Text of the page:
Over the past hundred years or so there have been many attempts to increase the number
of foragers, by having more than one queen in a hive. Impressive yields have been
reported but, probably due to the practical difficulties of access to brood and resultant
extra labour, the system has not gained much popularity. The Drawhive overcomes the
The system basically consists of a queen-right colony, with supers above a queen
excluder, as usual; plus another queen-right colony above a second queen excluder
on top. A top entrance is arranged, otherwise any drones raised in the top box may
clog the excluder. This can be by cutting a piece out of the excluder frame, or boring
a hole in the body. Another way is to make up a thin frame with a gap in one side,
to pin on the excluder.
The double colony can put out a large force of foragers and give a heavier crop than
two separate colonies.
Two queen colonies normally have high morale and vigour, probably due to there being
plenty of queen substance. It also provides an insurance against the loss of a queen.
The Drawhive makes the two queen system a practical proposition, because the bottom
lot can be managed without dismantling the hive. The top body is a standard brood
box. The system saves on a floor, crown board and roof.
The arrangement can be brought about by splitting a strong colony. That is a colony
with seven or more frames of brood. It should be carried out before any queen cells
are raised, or the manipulation may not break the swarming urge.
The brood, except the frame with the queen, is placed over the supers and excluder,
in a standard body, with the youngest brood toward the centre. The nest should be
confined with a dummy or frame feeder. Two frames of food should be left with the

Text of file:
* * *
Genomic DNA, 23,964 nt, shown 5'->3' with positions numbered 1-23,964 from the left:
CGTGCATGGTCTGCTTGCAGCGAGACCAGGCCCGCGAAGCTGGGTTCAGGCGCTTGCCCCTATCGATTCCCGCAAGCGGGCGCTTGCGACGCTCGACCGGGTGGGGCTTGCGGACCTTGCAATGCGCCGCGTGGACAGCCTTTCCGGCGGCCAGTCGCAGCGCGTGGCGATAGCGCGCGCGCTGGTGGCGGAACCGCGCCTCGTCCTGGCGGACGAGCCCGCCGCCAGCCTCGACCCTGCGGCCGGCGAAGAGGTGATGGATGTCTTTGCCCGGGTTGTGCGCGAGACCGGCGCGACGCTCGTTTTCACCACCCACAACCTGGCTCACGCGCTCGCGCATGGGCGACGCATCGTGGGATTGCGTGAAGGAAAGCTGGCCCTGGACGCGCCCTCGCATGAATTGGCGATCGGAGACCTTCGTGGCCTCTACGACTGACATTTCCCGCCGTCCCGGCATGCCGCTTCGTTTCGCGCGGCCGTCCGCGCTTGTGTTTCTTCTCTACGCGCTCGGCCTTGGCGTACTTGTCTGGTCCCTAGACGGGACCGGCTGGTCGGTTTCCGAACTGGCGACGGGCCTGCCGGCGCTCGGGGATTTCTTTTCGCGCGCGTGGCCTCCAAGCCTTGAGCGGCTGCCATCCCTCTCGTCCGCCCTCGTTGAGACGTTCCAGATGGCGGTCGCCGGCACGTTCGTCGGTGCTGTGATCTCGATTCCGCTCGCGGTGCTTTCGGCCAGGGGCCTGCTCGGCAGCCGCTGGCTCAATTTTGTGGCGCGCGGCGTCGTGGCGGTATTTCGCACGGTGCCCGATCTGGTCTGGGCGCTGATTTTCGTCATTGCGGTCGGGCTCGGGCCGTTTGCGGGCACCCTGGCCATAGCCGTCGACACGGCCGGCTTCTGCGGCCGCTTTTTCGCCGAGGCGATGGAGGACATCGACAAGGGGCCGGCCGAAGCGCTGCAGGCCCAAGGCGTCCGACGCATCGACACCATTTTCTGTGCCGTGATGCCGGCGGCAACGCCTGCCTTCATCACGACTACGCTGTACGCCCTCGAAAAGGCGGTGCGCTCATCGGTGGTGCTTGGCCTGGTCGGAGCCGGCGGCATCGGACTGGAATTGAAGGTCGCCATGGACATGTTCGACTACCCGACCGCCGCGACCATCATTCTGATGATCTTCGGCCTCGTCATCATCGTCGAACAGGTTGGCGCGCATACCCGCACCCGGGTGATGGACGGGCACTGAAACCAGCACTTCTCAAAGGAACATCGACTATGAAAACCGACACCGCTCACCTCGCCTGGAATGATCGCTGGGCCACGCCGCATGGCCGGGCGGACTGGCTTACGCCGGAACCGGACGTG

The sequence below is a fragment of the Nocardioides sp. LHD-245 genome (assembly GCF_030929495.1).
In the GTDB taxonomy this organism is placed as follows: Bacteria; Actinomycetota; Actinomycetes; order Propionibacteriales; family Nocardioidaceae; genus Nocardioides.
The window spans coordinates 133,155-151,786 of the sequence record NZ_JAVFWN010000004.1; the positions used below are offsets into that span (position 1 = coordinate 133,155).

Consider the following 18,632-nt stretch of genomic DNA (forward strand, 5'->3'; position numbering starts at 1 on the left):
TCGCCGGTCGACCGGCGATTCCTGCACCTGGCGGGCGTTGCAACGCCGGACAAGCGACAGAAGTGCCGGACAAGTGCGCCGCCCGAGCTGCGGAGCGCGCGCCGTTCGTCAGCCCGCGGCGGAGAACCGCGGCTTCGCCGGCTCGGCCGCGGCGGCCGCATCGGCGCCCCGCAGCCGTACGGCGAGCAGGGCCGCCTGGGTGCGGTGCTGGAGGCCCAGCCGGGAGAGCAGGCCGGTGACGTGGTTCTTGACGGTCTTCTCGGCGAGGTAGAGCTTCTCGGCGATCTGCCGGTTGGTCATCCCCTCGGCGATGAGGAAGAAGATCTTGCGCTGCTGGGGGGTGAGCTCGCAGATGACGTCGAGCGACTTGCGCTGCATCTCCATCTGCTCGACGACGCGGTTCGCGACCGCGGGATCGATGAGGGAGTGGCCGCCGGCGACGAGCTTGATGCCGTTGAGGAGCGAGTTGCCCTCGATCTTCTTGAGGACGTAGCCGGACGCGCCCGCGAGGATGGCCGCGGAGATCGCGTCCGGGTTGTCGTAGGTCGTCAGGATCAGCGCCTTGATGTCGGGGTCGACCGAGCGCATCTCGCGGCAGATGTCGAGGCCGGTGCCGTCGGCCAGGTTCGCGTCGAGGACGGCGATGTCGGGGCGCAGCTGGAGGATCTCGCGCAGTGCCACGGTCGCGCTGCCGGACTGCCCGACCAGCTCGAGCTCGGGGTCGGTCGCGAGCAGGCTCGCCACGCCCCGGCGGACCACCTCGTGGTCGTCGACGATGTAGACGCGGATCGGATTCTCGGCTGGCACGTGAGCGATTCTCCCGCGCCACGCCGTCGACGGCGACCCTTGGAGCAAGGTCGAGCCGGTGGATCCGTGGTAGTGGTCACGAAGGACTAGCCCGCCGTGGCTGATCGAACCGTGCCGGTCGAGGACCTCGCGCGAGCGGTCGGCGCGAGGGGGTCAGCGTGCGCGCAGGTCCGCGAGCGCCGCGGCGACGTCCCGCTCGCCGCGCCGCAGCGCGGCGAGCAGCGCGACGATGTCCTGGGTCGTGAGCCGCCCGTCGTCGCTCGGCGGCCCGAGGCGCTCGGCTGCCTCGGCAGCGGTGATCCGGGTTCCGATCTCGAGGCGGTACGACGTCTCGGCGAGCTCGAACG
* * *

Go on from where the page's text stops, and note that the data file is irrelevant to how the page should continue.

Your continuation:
queen and this box filled up with combs or frames of foundation. To get foundation
drawn out, there must be a flow on, or syrup should be fed. A frame feeder or Boardman
entrance feeder are appropriate.
If the queen can’t be found, shake most of the bees off, back into the box, leaving
one frame with eggs and young brood. The nurse bees will climb up to cover the brood.
The colony must be strong or there is a risk of chilling the brood. It helps to put
insulation over the crown board.
The next day, a screened board, with entrance, is placed under the top box. The opening
should be on a different side, to reduce the risk of a new queen going in the wrong
A porter clearer board, with mesh over the holes, could be used but a top entrance
must be provided.
There must be plenty of nurse bees, pollen and honey to rear good queens. If there
is any doubt about the sufficiency of honey, they should be fed.
After five days there should be queen cells in the top box.. Any sealed cells should
be culled, to ensure queens are raised from the youngest larvae. Alternatively, all
cells can be culled and other material given from a breeder queen.
When a mated queen is laying, the screened board is replaced with a queen excluder,
with entrance. The bees will be seen to be busily bringing loads of pollen, to the
top box, when the new queen is laying. Extra frames are added to fill the top box,
ahead of need.
A special Two Queen Board, by Ron Brown, provides the entrance and does away with
the need to swap boards and excluders.
Bear in mind that it will be around six weeks before any extra foragers are available,
so the operation must be done early enough to take advantage of a main flow. Generally,
a good over-wintered colony fed 2.5 litres of syrup (1 kg : 750 ml) in the middle
of March, and the same three weeks later, should have brood on at least seven frames
by peak dandelion time, towards the end of April. Now is the time to make the split.
At least one super should have been added when the second lot of syrup was taken
down, to give enough room, and it would would be a good idea to make it up to three,
when putting the screened board under the top brood box, to save lifting later.
The unit should be able to take maximum advantage of a main flow starting around
the end of June.